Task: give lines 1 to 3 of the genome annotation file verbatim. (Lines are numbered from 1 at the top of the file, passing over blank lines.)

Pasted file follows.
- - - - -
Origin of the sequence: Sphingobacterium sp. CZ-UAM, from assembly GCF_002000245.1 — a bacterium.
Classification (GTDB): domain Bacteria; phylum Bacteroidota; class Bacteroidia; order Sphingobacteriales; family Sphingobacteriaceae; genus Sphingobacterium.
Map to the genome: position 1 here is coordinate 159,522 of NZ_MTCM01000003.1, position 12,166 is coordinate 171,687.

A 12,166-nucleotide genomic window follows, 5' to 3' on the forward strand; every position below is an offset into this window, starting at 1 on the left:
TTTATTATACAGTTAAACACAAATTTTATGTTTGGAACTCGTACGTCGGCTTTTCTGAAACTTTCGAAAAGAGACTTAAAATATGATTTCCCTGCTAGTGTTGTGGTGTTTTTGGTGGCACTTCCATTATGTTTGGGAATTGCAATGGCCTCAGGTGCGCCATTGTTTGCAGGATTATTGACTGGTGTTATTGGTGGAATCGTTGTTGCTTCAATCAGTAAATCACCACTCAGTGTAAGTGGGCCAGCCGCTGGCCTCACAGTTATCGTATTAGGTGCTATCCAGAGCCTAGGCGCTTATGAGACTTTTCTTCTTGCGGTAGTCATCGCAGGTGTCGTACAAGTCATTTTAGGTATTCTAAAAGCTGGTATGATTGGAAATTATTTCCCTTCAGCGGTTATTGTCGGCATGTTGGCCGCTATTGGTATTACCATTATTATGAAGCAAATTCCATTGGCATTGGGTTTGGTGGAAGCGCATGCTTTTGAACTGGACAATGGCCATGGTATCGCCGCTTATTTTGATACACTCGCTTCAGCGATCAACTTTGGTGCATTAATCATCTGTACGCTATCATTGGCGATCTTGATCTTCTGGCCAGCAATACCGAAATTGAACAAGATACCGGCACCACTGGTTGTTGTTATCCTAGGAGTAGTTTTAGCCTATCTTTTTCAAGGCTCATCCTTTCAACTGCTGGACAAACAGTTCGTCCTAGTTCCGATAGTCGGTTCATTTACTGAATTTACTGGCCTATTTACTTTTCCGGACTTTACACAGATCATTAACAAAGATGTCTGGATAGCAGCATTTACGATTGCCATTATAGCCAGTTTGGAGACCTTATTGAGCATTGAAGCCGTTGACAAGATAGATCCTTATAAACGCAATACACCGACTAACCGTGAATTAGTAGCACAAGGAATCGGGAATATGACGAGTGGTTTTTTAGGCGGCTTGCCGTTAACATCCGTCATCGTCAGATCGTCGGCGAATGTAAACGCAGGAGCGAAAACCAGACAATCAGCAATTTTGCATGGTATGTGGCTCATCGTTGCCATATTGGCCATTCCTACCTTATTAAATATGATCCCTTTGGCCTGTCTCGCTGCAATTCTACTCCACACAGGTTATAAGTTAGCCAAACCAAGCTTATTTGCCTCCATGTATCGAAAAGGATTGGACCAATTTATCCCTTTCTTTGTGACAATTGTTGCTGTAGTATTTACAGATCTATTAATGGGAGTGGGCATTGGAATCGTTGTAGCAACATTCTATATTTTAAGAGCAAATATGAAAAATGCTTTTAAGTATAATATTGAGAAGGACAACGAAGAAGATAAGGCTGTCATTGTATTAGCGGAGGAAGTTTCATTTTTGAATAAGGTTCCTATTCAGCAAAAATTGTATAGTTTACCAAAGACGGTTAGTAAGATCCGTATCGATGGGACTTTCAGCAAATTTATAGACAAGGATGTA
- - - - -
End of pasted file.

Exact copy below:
Origin of the sequence: Sphingobacterium sp. CZ-UAM, from assembly GCF_002000245.1 — a bacterium.
Classification (GTDB): domain Bacteria; phylum Bacteroidota; class Bacteroidia; order Sphingobacteriales; family Sphingobacteriaceae; genus Sphingobacterium.
Map to the genome: position 1 here is coordinate 159,522 of NZ_MTCM01000003.1, position 12,166 is coordinate 171,687.